So i came across this during my piano sight reading practice and I don't know how to understand it. There is a quarter note (C) with a whole note (C) right next to it. At first i thought they're just normal notes but these two are really close to each other. Also it's in 4/4 and there are 4 quarter notes plus a whole note so it doesn't add up. I don't have a teacher so I tried searching online but I can't find a mention of it anywhere. Thanks in advance. enter image description here

  • Related with music.stackexchange.com/questions/84741/… Oct 7, 2019 at 20:48
  • 1
    @user45266 - for a beginner, rests are different from notes, therefore it's not a real dupe - although the theory is similar. Surprised a dupe hasn't appeared.
    – Tim
    Oct 8, 2019 at 7:10
  • 2
    Another very similar question is this, marked as duplicate of the same question.
    – guidot
    Oct 8, 2019 at 7:22
  • @guidot All roads lead to Rome... :)
    – user45266
    Oct 8, 2019 at 14:43

4 Answers 4


The first bar could be written like this. The extra C just establishes that the melody starts on that note.

enter image description here

  • A picture is worth a thousand words.
    – phoog
    Oct 8, 2019 at 13:03

On the face of it, it does appear to be rather a silly thing to write! Play one note for only one beat, while holding that exact same note for four!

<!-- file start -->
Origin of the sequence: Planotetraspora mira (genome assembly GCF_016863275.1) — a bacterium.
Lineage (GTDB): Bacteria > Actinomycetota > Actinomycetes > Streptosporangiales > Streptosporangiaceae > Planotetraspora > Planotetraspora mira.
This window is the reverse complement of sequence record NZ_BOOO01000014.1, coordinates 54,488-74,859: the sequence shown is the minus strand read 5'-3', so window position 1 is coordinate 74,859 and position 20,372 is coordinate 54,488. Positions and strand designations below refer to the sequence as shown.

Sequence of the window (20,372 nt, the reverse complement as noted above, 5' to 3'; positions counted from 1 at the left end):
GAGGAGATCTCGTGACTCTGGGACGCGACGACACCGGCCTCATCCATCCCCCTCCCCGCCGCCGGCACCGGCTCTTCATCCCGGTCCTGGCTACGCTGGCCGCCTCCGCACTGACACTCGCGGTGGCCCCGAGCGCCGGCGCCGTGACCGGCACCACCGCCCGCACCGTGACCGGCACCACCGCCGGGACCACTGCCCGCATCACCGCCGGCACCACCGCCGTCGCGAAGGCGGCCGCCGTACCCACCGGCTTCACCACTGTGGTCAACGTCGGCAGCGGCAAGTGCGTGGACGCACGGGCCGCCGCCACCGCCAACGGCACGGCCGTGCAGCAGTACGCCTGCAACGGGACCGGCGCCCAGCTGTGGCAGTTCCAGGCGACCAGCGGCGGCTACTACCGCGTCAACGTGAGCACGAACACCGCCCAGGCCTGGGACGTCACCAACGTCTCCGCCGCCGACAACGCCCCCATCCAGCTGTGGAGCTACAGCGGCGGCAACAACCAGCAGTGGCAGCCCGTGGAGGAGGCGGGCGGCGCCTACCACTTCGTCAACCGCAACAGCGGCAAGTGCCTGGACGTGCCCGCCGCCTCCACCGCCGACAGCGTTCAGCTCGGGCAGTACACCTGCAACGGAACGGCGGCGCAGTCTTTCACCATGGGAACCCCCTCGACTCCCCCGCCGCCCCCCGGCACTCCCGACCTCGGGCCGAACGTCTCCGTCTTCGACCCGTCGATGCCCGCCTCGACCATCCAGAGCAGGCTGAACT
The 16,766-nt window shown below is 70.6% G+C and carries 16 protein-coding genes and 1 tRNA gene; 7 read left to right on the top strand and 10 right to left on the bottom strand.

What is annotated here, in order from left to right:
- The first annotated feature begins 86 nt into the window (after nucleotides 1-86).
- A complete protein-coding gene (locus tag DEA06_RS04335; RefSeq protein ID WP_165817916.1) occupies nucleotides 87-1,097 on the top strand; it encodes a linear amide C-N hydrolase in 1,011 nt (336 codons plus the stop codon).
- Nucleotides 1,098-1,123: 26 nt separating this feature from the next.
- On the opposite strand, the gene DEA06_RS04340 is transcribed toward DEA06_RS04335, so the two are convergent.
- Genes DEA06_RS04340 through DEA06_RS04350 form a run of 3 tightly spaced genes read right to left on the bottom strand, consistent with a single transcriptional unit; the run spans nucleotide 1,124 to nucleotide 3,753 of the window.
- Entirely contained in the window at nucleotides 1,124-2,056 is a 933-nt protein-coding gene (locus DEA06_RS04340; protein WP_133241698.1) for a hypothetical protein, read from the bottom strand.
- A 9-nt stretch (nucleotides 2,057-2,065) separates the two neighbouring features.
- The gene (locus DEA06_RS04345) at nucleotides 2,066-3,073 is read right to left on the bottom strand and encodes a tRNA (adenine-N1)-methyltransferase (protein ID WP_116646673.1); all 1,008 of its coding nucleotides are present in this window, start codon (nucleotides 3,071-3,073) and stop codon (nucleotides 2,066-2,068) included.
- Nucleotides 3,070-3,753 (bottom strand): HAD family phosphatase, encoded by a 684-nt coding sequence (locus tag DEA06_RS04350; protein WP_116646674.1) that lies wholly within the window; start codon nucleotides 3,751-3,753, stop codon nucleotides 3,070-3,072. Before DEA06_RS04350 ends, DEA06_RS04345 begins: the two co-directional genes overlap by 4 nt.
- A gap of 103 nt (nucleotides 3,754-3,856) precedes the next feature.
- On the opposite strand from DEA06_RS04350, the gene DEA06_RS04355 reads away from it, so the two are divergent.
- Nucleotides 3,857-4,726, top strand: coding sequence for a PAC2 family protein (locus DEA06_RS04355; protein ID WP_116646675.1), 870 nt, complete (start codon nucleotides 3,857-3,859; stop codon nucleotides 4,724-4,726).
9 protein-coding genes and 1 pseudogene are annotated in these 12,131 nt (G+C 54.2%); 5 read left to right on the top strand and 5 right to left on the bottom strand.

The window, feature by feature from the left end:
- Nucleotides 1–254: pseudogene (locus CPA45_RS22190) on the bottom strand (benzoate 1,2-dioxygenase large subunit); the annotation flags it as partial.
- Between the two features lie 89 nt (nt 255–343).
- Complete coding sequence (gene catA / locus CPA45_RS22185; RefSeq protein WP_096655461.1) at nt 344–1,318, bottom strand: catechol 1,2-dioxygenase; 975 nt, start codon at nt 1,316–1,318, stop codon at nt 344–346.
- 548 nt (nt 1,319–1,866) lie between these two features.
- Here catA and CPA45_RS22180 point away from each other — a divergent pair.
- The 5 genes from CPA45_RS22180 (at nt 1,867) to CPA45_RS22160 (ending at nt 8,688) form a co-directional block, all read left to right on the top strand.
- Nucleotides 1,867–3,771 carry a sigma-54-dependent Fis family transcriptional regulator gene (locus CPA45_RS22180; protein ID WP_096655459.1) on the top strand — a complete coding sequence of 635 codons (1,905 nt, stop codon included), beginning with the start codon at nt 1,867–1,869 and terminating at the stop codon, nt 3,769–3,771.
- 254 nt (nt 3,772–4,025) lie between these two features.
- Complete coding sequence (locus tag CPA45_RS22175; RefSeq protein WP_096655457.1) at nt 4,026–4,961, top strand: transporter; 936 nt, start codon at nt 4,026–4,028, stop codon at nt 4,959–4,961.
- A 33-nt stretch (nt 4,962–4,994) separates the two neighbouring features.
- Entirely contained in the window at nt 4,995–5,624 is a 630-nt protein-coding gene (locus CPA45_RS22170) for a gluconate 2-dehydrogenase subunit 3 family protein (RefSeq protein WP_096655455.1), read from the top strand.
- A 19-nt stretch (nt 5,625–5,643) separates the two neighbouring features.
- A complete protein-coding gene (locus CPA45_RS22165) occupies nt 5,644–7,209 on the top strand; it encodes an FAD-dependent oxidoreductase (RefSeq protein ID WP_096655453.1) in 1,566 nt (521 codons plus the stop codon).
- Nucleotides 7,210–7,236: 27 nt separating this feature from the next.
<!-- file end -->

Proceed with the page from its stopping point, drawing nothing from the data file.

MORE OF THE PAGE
In fact, the bass clef in that bar could have been written the same way - or the treble notes written in a similar way to the bass clef notes. Makes more sense!

However... a lot of piano music is written like this, in 'satb'. It's like there are four instruments or voices squashed into a full stave.

There's soprano top voice with stems up, alto with stems down (where possible!) on treble clef, and tenor on the bass clef, with bass under it.

That C note in question is soprano and alto combined, so the longer note wins! But because it is also part of the melody, it gets its own dot on the soprano part.

  • Exactly: this is about having two different parts on the same stave. In effect, the music is showing you the theoretical basis for the composition, not just the notes that that you would hear if played on a keyboard instrument. — Though this example isn't proper part-writing, as the ‘alto’ and ‘tenor’ parts vanish at times, and one tie joins two different parts…
    – gidds
    Oct 8, 2019 at 13:43

The C in the bar you underlined should be held for 4 beats while playing the other notes for one beat each.


This exercise is training the isolation of fingers by fixing the thumb and index of the right hand or the thumb and pinky finger of the left hand playing whole notes.

The whole note and the first crotchet are played at the same time (1.beat) and the whole note is held while the successing crotchet are played.

So, you are right, they are not added, the problem is that they are in the same place on the same pitch. So they are notated quite close together.

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